The plan was this: Wolfie knew, from painful experience, that if he sneaked into the field where the sheep were grazing, they'd begin their silly anti-wolf noises, Peter would cry wolf, the Farmer would rush out with his shotgun - bang! And Wolfie would end up with a pelt full of pellets and no dinner. But, Wolfie reasoned, sheep were as stupid as Peter. If they got used to him wandering around the field without hurting them, they'd stop the anti-wolf hysteria and ignore him. Then he could grab one, leg it away to the hollow tree, and lie low.
Peter would then have to explain to the Farmer why there was a missing sheep, how the mysterious wolf had disappeared, and why he hadn't cried wolf in time. Wolfie could then eat his dinner in comfort. It all depended on the sheep getting used to seeing him in the field. He practised running to his hollow tree and leaping into it several times, then decided the Time Had Come. He sauntered nonchalantly into the field. One or two sheep looked up at him and baa'd nervously but politely, and carried on grazing. This was not good enough for Wolfie.
Wolfie needed a bit of action – some noise, some hysteria, sheep milling about the place, raising dust and causing distractions. He charged at the sheep, shouting: "It's Wolfie! Here I come, you stupid sheep! I'm going to eat you up!" A small frightened sheep started the panic: "Maaaa! There's a Wolf! Maaaaa! Maaa!..." and the rest of the flock joined in – just like sheep. Peter heard the noise and saw the sheep running down the field towards him, so he frantically leapt into action – shouting "Wolf" at the top of his voice. The Farmer came running, shotgun at the ready.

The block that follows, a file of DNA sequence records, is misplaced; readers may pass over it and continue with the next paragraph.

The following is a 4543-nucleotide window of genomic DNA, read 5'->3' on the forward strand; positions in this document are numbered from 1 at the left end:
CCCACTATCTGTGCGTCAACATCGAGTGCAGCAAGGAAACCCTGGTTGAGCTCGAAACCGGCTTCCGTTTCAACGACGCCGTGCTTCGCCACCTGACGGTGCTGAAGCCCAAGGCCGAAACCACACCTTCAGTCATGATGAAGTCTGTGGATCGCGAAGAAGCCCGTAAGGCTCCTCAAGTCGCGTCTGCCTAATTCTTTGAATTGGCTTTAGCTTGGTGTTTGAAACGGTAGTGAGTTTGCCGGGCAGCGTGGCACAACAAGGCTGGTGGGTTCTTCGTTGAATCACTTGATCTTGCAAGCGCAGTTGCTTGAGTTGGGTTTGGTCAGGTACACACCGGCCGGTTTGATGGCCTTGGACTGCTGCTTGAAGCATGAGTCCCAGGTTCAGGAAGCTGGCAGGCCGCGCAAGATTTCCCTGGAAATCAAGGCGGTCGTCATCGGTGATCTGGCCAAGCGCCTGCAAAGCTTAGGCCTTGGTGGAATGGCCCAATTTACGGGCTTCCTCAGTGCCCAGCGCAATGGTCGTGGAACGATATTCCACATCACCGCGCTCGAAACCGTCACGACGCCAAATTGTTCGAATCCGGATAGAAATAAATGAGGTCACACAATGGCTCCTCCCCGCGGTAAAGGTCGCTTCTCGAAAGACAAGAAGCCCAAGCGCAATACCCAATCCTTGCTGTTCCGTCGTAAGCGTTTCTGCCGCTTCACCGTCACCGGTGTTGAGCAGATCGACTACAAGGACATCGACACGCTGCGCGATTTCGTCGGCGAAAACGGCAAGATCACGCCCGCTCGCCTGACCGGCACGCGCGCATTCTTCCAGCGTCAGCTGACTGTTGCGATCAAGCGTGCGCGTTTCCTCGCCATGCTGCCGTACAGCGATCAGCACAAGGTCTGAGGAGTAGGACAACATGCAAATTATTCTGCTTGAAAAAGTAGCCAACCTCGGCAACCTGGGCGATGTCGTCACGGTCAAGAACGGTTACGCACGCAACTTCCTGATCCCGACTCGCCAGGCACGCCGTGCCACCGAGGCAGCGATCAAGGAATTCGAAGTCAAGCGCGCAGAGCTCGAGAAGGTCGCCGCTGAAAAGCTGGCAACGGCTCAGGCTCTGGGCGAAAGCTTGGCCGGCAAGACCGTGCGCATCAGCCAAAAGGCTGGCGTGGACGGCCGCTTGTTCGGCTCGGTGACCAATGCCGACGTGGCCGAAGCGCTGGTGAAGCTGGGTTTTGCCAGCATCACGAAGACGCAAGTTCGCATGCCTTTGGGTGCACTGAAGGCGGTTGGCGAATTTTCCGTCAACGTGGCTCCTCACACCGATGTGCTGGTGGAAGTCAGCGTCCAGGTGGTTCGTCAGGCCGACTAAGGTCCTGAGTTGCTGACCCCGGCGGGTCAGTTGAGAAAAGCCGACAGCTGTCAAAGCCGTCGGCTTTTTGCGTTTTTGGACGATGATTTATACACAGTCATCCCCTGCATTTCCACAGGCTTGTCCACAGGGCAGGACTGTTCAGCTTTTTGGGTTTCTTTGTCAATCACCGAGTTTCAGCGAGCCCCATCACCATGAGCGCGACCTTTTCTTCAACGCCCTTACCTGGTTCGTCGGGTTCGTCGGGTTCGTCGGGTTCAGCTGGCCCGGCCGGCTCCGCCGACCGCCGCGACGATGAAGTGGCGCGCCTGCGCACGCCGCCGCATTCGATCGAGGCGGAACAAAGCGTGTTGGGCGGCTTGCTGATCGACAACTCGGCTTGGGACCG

Peter was so busy shouting that he didn't notice Wolfie double back on himself and disappear into the Dark Forest. "Right, boy! Good work! Where is he, then?" Farmer asked. Peter looked round. There was no wolf, only sheep milling about hysterically. "Um…I don't know, I saw a wolf, chasing the sheep…er" The Farmer looked about him. There was no wolf. "Are you sure? I can't see anything. Where did you see it?" In desperation, Peter waved vaguely towards the Dark Forest. "I did! I did! A big black wolf. It was huge, with red eyes, and ‘normous teeth… and…